diffalg[power_series_solution]  expand the nonsingular zero of a characterizable differential ideal into integral power series

Calling Sequence


power_series_solution (point, order, J, 'syst', 'params')


Parameters


point



list or set of names or equations

order



nonnegative integer

J



characterizable differential ideal

syst



(optional) name

params



(optional) name





Description


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The function power_series_solution computes a formal integral power series solution of the differential system equations , inequations . Such a system is formally integrable. See the last example below.


If point is a singular point of equations (J), then power_series_solution returns FAIL. Nevertheless, this does not mean that no formal power series solution exists at that point.

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When point is not singular, the series is truncated at the order given by the parameter order. They could be expanded up to any order, though convergence is not guaranteed.

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The series involve parameters corresponding to initial conditions to be given.


The parameters appear as u, where u is a differential indeterminate if it represents the value of the solution at point, or _Cu_x, where x is some derivation variable, if it represents the value of the value of the first derivative of according to x at point.


The parameters must satisfy a triangular system of polynomial equations and inequations given by syst in terms of the parameters involved in the power series solution.


If present, the variable params receives the subset of the parameters involved in the power series solution that can almost be chosen arbitrarily if not for some inequations in syst.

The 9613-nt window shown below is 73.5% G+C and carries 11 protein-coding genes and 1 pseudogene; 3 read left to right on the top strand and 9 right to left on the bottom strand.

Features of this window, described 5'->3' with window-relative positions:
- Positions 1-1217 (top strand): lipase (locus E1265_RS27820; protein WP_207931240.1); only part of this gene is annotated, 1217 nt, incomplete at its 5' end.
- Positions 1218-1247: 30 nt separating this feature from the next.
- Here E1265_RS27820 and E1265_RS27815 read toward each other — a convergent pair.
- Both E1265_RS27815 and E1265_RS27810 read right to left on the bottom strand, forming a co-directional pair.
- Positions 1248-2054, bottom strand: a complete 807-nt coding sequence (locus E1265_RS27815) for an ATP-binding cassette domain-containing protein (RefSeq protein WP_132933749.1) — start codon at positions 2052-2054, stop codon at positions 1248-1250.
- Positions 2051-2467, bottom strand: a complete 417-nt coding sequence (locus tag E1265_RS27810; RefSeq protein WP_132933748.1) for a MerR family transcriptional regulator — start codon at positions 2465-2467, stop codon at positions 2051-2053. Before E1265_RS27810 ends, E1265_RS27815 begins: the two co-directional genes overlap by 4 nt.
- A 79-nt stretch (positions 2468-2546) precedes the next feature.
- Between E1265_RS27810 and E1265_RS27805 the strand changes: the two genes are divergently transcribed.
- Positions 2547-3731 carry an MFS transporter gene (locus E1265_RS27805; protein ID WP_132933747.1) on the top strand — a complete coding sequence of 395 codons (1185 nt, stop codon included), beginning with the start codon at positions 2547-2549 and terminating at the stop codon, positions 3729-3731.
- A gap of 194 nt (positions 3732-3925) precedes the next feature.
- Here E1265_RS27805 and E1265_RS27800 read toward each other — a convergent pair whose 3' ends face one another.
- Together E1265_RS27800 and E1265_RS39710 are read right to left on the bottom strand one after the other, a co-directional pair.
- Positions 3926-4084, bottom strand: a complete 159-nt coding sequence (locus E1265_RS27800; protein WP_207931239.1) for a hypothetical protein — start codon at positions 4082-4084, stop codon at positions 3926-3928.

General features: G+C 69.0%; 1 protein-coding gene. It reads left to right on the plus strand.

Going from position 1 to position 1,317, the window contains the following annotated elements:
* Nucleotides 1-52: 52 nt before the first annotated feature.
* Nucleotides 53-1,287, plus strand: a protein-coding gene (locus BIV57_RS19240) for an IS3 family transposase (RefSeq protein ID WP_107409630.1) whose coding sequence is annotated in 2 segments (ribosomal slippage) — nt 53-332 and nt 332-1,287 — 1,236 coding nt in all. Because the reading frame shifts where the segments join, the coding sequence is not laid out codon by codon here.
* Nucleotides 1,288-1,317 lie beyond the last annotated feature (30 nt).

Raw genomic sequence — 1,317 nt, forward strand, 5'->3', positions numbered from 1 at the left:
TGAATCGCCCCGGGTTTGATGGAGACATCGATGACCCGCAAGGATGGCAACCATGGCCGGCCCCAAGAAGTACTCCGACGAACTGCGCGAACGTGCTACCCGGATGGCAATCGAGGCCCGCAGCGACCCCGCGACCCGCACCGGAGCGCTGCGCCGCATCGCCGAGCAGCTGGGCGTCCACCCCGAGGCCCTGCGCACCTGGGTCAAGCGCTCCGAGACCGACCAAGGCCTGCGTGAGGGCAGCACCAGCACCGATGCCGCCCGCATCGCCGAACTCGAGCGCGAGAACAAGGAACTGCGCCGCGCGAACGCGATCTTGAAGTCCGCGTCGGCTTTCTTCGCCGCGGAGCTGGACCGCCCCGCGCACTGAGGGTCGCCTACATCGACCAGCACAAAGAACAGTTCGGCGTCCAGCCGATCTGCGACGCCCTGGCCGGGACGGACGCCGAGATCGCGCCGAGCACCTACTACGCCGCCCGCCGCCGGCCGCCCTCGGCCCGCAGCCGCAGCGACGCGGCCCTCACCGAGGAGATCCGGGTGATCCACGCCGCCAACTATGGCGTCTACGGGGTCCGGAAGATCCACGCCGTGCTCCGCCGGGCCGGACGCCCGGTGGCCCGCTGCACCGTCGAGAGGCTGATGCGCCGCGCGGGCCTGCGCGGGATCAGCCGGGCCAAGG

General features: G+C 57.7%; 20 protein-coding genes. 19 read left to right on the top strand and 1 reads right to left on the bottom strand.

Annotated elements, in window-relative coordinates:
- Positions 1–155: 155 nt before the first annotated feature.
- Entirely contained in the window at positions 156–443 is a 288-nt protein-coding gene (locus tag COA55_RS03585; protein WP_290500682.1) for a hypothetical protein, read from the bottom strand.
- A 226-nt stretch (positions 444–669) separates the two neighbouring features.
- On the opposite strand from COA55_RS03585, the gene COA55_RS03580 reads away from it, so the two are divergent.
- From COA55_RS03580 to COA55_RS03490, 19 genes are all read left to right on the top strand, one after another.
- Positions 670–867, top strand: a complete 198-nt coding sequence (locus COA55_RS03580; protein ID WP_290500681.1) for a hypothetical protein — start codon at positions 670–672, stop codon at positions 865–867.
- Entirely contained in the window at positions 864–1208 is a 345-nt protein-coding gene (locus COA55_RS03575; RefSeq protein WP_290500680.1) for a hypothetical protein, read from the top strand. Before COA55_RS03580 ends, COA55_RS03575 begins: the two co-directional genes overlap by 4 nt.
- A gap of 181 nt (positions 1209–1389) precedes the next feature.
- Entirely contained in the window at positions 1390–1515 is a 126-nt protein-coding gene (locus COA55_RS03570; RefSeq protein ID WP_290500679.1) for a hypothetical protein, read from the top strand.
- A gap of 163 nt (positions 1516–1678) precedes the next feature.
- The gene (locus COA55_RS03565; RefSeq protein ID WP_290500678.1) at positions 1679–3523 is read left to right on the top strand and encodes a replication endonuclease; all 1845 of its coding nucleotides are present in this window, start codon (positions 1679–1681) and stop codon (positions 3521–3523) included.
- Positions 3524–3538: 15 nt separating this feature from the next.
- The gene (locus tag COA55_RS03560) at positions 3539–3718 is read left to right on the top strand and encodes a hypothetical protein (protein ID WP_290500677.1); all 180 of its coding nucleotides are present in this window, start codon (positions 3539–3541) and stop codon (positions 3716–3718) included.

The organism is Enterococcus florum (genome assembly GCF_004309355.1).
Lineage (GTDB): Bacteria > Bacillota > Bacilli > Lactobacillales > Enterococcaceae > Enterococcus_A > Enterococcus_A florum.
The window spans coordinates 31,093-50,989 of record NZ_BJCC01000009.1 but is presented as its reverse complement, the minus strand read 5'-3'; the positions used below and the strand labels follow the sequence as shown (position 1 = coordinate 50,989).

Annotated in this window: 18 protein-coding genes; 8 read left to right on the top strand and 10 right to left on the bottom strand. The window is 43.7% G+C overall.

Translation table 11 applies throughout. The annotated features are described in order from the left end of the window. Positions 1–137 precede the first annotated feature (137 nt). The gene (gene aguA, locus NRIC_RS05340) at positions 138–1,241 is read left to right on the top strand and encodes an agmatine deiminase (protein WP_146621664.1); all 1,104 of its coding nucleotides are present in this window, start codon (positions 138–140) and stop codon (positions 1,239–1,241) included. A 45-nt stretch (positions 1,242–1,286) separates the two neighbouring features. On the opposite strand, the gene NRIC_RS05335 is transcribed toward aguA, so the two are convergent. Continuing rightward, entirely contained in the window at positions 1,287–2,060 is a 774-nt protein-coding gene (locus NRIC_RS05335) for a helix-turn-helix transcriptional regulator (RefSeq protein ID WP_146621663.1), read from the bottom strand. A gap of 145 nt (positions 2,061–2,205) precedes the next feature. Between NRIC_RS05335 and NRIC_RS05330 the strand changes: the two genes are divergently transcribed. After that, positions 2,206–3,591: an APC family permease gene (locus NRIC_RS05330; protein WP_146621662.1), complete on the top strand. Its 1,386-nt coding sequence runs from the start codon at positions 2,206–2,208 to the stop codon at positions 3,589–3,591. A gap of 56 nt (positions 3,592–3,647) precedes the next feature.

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If J is a radical differential ideal represented by a list of characterizable differential ideals, the function power_series_solution is mapped on its component.

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The command with(diffalg,power_series_solution) allows the use of the abbreviated form of this command.



Examples


Important: The diffalg package has been deprecated. Use the superseding package DifferentialAlgebra instead.
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Let us explain now why, in general, we have to start from a characterizable differential system instead of any differential system. Consider the differential system given by these two differential polynomials.
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We are looking for a solution starting as:
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 (10) 
It seems that we can choose an initial condition () and that, by differentiating the equations, all the coefficients in the expansion can be expressed in terms of .
The first terms do not lead to any problem:
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 (11) 
To compute the next term we can either differentiate or . The problem is that the results obtained are not compatible.
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The system is not formally integrable as it stands. The only solution of the system is:
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